-The UK government said on Wednesday it had agreed to a 5 billion pound ($6.50 billion) deal with housebuilders to eradicate flammable cladding on buildings over 11 meters high.
Removing the material became critical after the 2017 Grenfell Tower tragedy, when more than 70 people died in a fire in a high-rise block in London, triggering an inquiry into building safety.
UK Housing Secretary Michael Gove has used a carrot-and-stick approach to tackle the issue, forcing housebuilders including top London-listed firms to sign up for the safety pledge, mainly on cladding repair works.
Under the new agreement, over 35 developers have committed a minimum of 2 billion pounds to fix their own buildings built in the last 30 years, while the industry will also pay an estimated 3 billion pounds over the next 10 years through an expansion to the Building Safety Levy.
The Department for Levelling Up, Housing and Communities said there was little time left for any company that had not signed up. Those which refused would face consequences, it said.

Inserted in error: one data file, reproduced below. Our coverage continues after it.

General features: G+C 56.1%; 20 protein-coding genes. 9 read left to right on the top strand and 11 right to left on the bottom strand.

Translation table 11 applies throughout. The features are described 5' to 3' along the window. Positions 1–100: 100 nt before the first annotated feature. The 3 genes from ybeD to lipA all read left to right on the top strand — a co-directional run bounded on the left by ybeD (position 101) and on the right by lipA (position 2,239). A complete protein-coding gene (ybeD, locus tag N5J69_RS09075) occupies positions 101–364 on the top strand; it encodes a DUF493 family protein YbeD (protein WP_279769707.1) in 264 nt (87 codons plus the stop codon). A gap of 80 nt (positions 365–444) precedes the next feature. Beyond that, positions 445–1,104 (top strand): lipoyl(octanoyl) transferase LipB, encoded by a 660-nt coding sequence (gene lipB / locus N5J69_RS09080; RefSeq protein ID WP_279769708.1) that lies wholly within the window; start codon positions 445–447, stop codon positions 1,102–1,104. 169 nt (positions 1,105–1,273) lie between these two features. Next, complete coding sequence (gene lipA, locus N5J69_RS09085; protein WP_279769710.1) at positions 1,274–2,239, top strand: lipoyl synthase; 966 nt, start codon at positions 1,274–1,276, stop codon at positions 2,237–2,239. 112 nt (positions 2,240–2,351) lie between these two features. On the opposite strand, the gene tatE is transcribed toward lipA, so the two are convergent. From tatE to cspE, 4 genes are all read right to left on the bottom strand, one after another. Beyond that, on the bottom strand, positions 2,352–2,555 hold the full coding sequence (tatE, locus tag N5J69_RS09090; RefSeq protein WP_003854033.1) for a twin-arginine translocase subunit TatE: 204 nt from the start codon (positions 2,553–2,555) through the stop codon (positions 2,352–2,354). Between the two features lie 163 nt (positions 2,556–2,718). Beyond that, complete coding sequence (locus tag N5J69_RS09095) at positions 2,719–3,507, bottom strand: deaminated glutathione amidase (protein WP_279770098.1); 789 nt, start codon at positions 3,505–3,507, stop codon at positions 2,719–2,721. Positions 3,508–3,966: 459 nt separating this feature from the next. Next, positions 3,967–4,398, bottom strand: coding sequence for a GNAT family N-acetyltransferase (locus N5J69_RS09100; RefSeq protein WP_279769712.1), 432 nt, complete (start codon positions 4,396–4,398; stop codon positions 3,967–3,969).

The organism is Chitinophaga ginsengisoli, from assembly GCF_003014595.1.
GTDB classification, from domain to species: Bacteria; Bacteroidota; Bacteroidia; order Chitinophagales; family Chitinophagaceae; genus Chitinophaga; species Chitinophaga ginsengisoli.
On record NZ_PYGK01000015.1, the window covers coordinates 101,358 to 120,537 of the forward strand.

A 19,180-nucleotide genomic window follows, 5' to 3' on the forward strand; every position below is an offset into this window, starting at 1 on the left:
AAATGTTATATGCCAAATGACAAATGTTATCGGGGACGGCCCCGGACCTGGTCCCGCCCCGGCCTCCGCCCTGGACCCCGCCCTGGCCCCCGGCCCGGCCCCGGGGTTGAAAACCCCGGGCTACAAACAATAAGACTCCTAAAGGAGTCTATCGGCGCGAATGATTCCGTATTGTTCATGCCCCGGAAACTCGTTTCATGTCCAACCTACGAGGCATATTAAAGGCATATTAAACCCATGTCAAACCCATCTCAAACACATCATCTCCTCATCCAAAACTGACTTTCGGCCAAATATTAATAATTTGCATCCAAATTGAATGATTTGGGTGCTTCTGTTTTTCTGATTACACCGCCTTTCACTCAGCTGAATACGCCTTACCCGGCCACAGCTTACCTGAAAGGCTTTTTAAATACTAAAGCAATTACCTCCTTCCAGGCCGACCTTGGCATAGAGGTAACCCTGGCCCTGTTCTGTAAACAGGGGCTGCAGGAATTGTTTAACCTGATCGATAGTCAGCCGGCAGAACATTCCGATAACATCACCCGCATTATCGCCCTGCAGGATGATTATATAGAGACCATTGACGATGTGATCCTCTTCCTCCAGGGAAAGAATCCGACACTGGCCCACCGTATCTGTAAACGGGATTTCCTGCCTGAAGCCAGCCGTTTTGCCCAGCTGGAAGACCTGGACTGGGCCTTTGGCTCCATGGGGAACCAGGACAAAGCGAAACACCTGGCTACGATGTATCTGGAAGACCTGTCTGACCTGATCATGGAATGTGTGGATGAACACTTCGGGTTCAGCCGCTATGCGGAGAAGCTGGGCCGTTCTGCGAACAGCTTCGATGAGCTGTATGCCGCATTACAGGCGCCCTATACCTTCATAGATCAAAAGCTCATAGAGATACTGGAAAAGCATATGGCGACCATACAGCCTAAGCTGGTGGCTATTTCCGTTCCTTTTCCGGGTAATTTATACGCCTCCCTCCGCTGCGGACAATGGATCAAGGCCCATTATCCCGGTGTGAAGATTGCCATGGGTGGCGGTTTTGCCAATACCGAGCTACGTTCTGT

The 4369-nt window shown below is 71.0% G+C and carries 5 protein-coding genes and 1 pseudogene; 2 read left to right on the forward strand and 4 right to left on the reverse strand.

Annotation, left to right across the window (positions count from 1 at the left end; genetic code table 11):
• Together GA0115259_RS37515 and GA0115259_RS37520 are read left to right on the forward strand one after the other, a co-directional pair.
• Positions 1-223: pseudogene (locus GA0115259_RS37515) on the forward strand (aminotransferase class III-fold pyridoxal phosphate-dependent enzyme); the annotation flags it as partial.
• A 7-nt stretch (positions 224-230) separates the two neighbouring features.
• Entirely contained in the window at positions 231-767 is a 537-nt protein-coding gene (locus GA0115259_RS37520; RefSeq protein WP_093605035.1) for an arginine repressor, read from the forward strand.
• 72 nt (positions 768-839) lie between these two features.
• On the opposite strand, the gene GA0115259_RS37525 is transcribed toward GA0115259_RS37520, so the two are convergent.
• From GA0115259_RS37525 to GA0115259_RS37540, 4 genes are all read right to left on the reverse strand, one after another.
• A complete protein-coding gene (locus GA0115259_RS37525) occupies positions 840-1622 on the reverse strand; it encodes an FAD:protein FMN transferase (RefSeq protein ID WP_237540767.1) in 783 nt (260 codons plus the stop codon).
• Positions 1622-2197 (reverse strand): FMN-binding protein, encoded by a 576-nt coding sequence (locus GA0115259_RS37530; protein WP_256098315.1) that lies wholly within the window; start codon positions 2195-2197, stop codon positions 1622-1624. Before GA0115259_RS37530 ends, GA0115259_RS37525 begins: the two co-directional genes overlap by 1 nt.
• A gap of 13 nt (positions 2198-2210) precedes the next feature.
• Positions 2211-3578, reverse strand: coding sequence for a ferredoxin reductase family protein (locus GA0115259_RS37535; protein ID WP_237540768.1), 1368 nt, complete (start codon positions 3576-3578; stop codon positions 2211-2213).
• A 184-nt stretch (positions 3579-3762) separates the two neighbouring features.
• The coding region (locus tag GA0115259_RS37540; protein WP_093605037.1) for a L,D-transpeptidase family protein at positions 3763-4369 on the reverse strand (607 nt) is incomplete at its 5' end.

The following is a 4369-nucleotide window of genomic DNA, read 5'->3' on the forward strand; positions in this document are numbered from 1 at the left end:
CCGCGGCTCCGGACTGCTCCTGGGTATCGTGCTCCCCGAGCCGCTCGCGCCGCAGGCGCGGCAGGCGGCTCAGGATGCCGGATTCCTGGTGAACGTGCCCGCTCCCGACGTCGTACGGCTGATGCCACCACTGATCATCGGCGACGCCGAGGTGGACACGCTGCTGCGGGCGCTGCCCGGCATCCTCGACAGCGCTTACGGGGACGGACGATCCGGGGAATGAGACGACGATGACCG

Britain in January ordered housebuilders to pay around $5.4 billion to help remove cladding from buildings after an outcry over occupants of flats in high-rise buildings bearing the brunt of the costs.
Since then, the Home Builders Federation, companies and other stakeholders have been in talks with government on paying for the cost of removing cladding on buildings between 11 and 18 metres high.
Buildings over 18 metres high are already covered by a 3 billion pound grant from the government and 2 billion pounds from a surcharge on listed housebuilders, which started this month.
($1 = 0.7696 pounds)